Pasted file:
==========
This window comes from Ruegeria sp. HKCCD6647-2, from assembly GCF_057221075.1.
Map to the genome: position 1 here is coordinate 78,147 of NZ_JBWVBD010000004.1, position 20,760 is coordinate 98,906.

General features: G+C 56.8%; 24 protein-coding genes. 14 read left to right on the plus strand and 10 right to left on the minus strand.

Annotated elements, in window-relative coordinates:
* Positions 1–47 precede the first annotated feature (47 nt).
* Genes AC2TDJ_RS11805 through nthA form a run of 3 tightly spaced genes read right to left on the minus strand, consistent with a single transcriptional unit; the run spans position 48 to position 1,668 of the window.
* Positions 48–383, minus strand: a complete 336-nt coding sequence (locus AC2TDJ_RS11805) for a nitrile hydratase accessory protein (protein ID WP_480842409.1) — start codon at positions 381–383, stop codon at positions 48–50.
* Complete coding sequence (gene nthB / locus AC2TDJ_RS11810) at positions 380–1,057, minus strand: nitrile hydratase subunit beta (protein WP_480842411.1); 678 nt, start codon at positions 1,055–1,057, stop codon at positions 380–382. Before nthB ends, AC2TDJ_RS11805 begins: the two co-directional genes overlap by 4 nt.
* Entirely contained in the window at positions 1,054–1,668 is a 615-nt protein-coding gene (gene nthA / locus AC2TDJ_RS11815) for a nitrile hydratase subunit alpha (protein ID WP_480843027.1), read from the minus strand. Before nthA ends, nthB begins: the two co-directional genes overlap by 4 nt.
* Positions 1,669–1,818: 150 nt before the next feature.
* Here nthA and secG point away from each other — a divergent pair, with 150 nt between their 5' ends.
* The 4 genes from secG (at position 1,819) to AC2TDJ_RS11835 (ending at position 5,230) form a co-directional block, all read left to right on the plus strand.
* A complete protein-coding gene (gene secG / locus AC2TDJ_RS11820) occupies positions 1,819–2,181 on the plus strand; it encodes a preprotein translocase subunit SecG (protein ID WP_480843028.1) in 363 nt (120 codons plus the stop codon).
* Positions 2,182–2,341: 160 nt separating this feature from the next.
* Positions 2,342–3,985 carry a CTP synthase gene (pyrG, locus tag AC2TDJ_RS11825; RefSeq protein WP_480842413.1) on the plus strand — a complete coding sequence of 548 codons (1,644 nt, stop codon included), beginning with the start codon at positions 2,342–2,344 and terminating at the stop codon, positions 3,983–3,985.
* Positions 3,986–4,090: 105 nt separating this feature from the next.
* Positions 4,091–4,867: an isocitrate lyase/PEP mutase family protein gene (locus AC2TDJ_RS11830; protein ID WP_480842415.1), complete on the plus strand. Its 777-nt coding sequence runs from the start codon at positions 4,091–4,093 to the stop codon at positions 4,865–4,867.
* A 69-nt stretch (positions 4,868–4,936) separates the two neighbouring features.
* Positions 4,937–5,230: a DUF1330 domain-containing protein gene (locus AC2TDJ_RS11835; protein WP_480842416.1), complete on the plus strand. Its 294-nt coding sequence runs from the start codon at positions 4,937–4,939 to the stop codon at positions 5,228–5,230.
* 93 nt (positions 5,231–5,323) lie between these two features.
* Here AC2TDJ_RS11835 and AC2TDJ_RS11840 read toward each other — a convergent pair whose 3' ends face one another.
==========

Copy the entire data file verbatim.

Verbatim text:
This window comes from Ruegeria sp. HKCCD6647-2, from assembly GCF_057221075.1.
Map to the genome: position 1 here is coordinate 78,147 of NZ_JBWVBD010000004.1, position 20,760 is coordinate 98,906.

General features: G+C 56.8%; 24 protein-coding genes. 14 read left to right on the plus strand and 10 right to left on the minus strand.

Annotated elements, in window-relative coordinates:
* Positions 1–47 precede the first annotated feature (47 nt).
* Genes AC2TDJ_RS11805 through nthA form a run of 3 tightly spaced genes read right to left on the minus strand, consistent with a single transcriptional unit; the run spans position 48 to position 1,668 of the window.
* Positions 48–383, minus strand: a complete 336-nt coding sequence (locus AC2TDJ_RS11805) for a nitrile hydratase accessory protein (protein ID WP_480842409.1) — start codon at positions 381–383, stop codon at positions 48–50.
* Complete coding sequence (gene nthB / locus AC2TDJ_RS11810) at positions 380–1,057, minus strand: nitrile hydratase subunit beta (protein WP_480842411.1); 678 nt, start codon at positions 1,055–1,057, stop codon at positions 380–382. Before nthB ends, AC2TDJ_RS11805 begins: the two co-directional genes overlap by 4 nt.
* Entirely contained in the window at positions 1,054–1,668 is a 615-nt protein-coding gene (gene nthA / locus AC2TDJ_RS11815) for a nitrile hydratase subunit alpha (protein ID WP_480843027.1), read from the minus strand. Before nthA ends, nthB begins: the two co-directional genes overlap by 4 nt.
* Positions 1,669–1,818: 150 nt before the next feature.
* Here nthA and secG point away from each other — a divergent pair, with 150 nt between their 5' ends.
* The 4 genes from secG (at position 1,819) to AC2TDJ_RS11835 (ending at position 5,230) form a co-directional block, all read left to right on the plus strand.
* A complete protein-coding gene (gene secG / locus AC2TDJ_RS11820) occupies positions 1,819–2,181 on the plus strand; it encodes a preprotein translocase subunit SecG (protein ID WP_480843028.1) in 363 nt (120 codons plus the stop codon).
* Positions 2,182–2,341: 160 nt separating this feature from the next.
* Positions 2,342–3,985 carry a CTP synthase gene (pyrG, locus tag AC2TDJ_RS11825; RefSeq protein WP_480842413.1) on the plus strand — a complete coding sequence of 548 codons (1,644 nt, stop codon included), beginning with the start codon at positions 2,342–2,344 and terminating at the stop codon, positions 3,983–3,985.
* Positions 3,986–4,090: 105 nt separating this feature from the next.
* Positions 4,091–4,867: an isocitrate lyase/PEP mutase family protein gene (locus AC2TDJ_RS11830; protein ID WP_480842415.1), complete on the plus strand. Its 777-nt coding sequence runs from the start codon at positions 4,091–4,093 to the stop codon at positions 4,865–4,867.
* A 69-nt stretch (positions 4,868–4,936) separates the two neighbouring features.
* Positions 4,937–5,230: a DUF1330 domain-containing protein gene (locus AC2TDJ_RS11835; protein WP_480842416.1), complete on the plus strand. Its 294-nt coding sequence runs from the start codon at positions 4,937–4,939 to the stop codon at positions 5,228–5,230.
* 93 nt (positions 5,231–5,323) lie between these two features.
* Here AC2TDJ_RS11835 and AC2TDJ_RS11840 read toward each other — a convergent pair whose 3' ends face one another.